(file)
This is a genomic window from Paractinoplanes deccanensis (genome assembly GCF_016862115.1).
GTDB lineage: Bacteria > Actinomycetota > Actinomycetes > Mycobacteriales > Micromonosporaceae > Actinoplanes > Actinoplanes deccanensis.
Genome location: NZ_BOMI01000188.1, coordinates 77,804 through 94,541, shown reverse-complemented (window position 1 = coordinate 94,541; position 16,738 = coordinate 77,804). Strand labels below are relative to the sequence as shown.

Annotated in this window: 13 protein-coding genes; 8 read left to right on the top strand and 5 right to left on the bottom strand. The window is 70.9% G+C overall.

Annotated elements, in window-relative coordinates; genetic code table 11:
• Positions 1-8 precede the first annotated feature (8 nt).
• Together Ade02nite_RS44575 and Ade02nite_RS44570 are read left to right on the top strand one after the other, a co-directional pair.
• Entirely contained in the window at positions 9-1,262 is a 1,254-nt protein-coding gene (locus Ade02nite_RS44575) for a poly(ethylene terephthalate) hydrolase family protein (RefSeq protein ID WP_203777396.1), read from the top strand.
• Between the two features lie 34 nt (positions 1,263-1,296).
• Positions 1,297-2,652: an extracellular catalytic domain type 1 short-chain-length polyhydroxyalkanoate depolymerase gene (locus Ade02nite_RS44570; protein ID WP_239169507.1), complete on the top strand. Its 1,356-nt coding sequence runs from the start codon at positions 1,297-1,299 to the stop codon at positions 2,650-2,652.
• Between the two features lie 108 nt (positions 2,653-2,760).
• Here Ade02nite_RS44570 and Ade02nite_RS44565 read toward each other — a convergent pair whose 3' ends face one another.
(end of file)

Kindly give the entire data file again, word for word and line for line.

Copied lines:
This is a genomic window from Paractinoplanes deccanensis (genome assembly GCF_016862115.1).
GTDB lineage: Bacteria > Actinomycetota > Actinomycetes > Mycobacteriales > Micromonosporaceae > Actinoplanes > Actinoplanes deccanensis.
Genome location: NZ_BOMI01000188.1, coordinates 77,804 through 94,541, shown reverse-complemented (window position 1 = coordinate 94,541; position 16,738 = coordinate 77,804). Strand labels below are relative to the sequence as shown.

Annotated in this window: 13 protein-coding genes; 8 read left to right on the top strand and 5 right to left on the bottom strand. The window is 70.9% G+C overall.

Annotated elements, in window-relative coordinates; genetic code table 11:
• Positions 1-8 precede the first annotated feature (8 nt).
• Together Ade02nite_RS44575 and Ade02nite_RS44570 are read left to right on the top strand one after the other, a co-directional pair.
• Entirely contained in the window at positions 9-1,262 is a 1,254-nt protein-coding gene (locus Ade02nite_RS44575) for a poly(ethylene terephthalate) hydrolase family protein (RefSeq protein ID WP_203777396.1), read from the top strand.
• Between the two features lie 34 nt (positions 1,263-1,296).
• Positions 1,297-2,652: an extracellular catalytic domain type 1 short-chain-length polyhydroxyalkanoate depolymerase gene (locus Ade02nite_RS44570; protein ID WP_239169507.1), complete on the top strand. Its 1,356-nt coding sequence runs from the start codon at positions 1,297-1,299 to the stop codon at positions 2,650-2,652.
• Between the two features lie 108 nt (positions 2,653-2,760).
• Here Ade02nite_RS44570 and Ade02nite_RS44565 read toward each other — a convergent pair whose 3' ends face one another.